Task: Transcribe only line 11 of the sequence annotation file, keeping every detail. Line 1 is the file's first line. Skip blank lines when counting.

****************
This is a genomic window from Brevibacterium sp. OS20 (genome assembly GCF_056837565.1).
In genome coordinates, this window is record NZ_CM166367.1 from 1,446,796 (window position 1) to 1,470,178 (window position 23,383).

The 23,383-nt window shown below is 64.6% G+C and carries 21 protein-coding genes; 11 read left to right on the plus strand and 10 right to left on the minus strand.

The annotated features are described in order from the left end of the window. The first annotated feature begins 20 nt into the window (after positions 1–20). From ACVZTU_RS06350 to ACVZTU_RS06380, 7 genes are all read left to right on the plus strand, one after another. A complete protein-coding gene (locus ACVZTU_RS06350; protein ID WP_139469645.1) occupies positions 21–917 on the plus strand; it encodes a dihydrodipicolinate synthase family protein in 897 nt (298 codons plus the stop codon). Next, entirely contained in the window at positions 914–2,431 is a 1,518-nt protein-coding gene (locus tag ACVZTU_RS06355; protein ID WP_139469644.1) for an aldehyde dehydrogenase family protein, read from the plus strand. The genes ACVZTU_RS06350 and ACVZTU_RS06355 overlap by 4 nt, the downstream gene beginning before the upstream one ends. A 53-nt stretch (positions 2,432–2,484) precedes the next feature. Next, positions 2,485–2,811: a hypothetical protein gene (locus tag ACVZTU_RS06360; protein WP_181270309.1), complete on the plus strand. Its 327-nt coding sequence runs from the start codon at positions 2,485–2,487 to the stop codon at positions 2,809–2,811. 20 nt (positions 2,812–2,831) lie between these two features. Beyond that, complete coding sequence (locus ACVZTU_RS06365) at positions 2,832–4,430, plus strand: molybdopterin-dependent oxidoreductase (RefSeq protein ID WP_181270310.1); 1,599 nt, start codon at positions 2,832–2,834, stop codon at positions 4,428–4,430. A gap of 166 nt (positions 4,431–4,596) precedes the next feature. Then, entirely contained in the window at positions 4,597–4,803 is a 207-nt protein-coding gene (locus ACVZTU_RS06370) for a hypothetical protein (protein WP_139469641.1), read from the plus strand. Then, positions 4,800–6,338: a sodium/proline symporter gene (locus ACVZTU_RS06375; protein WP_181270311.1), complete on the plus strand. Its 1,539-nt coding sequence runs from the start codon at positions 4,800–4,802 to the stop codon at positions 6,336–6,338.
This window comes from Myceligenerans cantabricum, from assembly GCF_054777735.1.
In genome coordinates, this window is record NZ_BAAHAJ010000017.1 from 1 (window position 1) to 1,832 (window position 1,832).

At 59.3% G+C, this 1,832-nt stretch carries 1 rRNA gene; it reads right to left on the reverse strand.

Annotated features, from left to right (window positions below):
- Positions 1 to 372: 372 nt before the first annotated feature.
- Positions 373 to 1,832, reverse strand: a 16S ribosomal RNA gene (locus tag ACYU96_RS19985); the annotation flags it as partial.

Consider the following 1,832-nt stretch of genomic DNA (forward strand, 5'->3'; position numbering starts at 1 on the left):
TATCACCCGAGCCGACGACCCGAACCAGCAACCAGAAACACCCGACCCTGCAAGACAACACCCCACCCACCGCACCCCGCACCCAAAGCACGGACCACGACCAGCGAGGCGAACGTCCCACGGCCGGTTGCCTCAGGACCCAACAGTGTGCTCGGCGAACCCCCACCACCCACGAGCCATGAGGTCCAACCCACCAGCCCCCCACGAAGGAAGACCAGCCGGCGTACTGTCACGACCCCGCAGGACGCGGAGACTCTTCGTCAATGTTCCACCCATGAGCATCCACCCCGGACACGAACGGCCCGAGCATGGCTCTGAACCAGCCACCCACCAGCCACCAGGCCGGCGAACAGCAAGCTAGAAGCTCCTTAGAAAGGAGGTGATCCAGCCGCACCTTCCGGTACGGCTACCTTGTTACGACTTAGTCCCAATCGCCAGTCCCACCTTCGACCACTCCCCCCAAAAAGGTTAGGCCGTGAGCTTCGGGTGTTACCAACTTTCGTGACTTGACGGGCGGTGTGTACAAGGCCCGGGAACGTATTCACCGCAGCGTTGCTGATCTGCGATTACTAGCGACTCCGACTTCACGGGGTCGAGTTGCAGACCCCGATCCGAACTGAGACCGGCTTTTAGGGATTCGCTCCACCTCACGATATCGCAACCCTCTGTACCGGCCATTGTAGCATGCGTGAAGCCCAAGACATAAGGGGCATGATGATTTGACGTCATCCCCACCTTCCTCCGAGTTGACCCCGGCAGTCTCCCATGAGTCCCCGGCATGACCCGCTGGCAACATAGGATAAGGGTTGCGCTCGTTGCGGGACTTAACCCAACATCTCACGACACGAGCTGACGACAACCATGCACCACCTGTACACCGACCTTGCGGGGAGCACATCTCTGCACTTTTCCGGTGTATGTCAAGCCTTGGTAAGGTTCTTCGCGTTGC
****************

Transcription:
Consider the following 1,832-nt stretch of genomic DNA (forward strand, 5'->3'; position numbering starts at 1 on the left):